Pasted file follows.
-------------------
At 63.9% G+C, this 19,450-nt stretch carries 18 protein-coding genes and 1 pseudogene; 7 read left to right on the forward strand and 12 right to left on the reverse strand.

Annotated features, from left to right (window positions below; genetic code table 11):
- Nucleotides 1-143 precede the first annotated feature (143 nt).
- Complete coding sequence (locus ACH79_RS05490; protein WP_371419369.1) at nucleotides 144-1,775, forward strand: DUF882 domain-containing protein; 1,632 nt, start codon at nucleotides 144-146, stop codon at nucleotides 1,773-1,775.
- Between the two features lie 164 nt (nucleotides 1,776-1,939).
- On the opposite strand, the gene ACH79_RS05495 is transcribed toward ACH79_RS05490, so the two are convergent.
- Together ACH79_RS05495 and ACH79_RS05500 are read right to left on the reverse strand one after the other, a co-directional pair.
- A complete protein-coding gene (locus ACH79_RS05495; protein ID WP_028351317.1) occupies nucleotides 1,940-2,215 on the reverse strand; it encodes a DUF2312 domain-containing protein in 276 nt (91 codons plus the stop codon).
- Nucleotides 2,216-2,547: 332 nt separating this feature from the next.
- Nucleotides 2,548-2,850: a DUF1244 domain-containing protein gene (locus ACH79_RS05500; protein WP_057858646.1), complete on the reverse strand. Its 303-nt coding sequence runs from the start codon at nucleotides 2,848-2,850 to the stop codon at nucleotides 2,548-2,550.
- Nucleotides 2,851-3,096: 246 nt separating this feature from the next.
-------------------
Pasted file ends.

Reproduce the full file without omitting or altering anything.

At 63.9% G+C, this 19,450-nt stretch carries 18 protein-coding genes and 1 pseudogene; 7 read left to right on the forward strand and 12 right to left on the reverse strand.

Annotated features, from left to right (window positions below; genetic code table 11):
- Nucleotides 1-143 precede the first annotated feature (143 nt).
- Complete coding sequence (locus ACH79_RS05490; protein WP_371419369.1) at nucleotides 144-1,775, forward strand: DUF882 domain-containing protein; 1,632 nt, start codon at nucleotides 144-146, stop codon at nucleotides 1,773-1,775.
- Between the two features lie 164 nt (nucleotides 1,776-1,939).
- On the opposite strand, the gene ACH79_RS05495 is transcribed toward ACH79_RS05490, so the two are convergent.
- Together ACH79_RS05495 and ACH79_RS05500 are read right to left on the reverse strand one after the other, a co-directional pair.
- A complete protein-coding gene (locus ACH79_RS05495; protein ID WP_028351317.1) occupies nucleotides 1,940-2,215 on the reverse strand; it encodes a DUF2312 domain-containing protein in 276 nt (91 codons plus the stop codon).
- Nucleotides 2,216-2,547: 332 nt separating this feature from the next.
- Nucleotides 2,548-2,850: a DUF1244 domain-containing protein gene (locus ACH79_RS05500; protein WP_057858646.1), complete on the reverse strand. Its 303-nt coding sequence runs from the start codon at nucleotides 2,848-2,850 to the stop codon at nucleotides 2,548-2,550.
- Nucleotides 2,851-3,096: 246 nt separating this feature from the next.